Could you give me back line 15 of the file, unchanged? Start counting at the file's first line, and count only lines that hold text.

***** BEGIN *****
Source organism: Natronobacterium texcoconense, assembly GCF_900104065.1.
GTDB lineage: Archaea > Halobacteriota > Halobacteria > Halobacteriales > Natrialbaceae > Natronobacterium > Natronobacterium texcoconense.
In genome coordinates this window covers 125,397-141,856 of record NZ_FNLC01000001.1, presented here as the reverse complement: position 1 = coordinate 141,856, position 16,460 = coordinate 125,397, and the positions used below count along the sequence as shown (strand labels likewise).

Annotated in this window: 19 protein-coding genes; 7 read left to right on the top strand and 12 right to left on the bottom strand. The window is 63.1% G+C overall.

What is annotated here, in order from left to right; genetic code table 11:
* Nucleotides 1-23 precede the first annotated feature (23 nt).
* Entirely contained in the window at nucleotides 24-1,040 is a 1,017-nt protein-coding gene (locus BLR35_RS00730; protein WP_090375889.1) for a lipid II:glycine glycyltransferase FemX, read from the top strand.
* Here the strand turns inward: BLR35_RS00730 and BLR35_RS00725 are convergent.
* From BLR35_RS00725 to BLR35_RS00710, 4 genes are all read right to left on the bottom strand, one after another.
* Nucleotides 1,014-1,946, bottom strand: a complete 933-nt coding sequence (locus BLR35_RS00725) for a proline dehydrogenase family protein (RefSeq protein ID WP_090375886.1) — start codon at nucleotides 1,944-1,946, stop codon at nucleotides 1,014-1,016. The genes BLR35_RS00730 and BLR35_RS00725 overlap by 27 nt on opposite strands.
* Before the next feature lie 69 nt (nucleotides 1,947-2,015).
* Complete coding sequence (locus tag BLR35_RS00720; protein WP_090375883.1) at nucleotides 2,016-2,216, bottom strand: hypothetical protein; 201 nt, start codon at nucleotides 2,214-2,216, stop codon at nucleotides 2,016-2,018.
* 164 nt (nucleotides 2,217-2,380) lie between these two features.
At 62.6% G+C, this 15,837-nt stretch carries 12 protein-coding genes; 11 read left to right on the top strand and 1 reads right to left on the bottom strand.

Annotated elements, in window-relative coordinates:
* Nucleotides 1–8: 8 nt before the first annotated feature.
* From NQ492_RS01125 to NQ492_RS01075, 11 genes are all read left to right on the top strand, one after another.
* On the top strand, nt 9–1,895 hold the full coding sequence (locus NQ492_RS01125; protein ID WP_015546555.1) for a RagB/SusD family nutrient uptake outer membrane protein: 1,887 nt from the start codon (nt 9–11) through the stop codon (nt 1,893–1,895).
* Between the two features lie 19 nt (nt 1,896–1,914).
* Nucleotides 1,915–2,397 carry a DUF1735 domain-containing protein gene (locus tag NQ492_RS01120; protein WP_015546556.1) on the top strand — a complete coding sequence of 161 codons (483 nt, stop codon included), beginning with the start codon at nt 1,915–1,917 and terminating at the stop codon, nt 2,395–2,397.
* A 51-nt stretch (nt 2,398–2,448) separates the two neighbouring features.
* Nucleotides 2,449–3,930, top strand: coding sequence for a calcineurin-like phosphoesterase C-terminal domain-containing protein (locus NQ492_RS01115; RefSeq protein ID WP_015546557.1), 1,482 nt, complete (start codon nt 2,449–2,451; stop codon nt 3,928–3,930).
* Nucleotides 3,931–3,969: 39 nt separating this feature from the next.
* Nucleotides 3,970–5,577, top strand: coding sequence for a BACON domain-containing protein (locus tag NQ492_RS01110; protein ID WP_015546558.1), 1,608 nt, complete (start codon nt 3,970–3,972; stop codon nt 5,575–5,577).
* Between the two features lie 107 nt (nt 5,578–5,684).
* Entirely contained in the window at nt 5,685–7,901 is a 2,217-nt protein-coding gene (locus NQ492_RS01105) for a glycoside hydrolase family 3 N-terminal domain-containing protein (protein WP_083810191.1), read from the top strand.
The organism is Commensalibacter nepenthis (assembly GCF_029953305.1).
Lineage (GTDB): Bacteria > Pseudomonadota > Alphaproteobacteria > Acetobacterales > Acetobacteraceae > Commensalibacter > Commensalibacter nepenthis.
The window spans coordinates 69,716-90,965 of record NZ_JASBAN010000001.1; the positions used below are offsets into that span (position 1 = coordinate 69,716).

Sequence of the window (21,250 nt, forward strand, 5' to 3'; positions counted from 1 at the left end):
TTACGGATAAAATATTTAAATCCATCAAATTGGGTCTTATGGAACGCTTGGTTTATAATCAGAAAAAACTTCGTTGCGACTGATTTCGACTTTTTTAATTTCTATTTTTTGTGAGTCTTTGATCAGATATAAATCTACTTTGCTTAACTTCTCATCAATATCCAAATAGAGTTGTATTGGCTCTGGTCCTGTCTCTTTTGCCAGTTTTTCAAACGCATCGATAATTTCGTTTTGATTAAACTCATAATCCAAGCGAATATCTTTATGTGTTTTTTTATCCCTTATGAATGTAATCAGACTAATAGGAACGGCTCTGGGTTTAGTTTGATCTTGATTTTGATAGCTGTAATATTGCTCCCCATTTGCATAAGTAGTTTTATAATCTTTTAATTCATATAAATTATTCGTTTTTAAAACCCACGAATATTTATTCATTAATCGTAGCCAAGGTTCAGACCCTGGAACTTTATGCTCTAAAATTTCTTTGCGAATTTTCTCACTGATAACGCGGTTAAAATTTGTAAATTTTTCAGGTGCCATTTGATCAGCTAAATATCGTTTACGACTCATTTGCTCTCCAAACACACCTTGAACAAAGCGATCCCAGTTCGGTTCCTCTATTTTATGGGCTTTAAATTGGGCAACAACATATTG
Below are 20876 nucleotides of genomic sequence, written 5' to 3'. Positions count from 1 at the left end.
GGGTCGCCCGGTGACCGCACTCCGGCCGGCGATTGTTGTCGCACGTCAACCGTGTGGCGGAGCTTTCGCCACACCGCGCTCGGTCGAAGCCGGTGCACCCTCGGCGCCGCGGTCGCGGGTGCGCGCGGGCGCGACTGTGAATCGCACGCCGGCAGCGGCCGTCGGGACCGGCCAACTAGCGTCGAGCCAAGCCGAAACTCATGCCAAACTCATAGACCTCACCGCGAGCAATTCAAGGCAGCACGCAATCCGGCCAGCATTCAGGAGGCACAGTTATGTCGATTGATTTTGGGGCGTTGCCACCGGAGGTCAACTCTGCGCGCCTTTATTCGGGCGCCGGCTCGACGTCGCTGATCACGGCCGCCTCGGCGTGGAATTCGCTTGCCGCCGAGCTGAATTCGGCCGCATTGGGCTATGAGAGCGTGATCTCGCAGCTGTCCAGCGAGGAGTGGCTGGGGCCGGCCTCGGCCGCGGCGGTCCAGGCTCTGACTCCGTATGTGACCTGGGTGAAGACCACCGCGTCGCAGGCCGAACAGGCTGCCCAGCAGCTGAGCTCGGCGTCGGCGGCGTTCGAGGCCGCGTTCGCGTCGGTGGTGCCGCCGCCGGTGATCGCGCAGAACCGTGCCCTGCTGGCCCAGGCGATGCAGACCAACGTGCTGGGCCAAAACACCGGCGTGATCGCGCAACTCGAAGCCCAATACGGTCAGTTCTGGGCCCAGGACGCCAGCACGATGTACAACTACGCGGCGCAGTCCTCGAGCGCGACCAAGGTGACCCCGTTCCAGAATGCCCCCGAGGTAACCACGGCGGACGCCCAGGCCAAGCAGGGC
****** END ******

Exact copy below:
Annotated elements, in window-relative coordinates: